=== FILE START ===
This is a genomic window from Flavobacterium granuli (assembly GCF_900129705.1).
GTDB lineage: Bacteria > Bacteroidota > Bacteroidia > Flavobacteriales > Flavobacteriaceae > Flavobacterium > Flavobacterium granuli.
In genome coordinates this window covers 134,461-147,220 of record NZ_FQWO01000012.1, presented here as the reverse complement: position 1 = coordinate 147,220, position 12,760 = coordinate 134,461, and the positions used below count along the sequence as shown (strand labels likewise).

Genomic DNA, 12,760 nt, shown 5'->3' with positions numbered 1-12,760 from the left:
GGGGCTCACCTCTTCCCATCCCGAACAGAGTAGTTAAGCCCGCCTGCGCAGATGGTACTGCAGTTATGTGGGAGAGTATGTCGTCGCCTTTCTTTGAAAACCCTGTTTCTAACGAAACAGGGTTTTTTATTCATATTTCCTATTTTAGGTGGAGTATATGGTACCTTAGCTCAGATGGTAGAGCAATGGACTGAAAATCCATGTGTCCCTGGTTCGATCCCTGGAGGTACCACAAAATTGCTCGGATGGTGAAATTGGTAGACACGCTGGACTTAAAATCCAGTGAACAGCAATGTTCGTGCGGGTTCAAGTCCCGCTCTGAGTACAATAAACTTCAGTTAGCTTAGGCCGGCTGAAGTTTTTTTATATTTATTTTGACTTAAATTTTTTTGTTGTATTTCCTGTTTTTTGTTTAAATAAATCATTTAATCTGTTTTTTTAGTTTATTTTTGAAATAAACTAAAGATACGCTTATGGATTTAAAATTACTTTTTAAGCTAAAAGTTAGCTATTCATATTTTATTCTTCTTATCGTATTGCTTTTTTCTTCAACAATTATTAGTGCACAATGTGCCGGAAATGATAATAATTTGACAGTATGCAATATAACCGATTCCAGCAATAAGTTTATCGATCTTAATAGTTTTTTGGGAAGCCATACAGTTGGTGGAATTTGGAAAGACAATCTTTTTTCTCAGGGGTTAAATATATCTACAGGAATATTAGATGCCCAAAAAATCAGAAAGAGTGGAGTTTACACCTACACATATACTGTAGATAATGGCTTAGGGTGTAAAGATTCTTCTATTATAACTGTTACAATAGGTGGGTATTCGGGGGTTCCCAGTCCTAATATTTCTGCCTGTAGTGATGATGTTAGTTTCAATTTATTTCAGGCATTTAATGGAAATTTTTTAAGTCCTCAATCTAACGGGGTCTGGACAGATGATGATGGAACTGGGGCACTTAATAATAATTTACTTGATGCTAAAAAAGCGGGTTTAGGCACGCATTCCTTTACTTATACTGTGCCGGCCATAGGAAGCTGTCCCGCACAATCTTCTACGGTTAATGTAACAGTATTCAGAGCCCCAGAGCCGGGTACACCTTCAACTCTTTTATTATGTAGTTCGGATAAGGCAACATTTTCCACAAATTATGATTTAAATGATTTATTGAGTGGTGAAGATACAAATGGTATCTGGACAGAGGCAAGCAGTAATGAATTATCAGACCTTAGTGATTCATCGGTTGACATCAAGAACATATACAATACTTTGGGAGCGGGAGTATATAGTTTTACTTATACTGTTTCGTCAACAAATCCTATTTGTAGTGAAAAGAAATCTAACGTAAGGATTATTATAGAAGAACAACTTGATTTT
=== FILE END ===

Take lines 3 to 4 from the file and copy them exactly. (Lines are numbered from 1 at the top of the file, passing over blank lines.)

In genome coordinates this window covers 134,461-147,220 of record NZ_FQWO01000012.1, presented here as the reverse complement: position 1 = coordinate 147,220, position 12,760 = coordinate 134,461, and the positions used below count along the sequence as shown (strand labels likewise).

Genomic DNA, 12,760 nt, shown 5'->3' with positions numbered 1-12,760 from the left: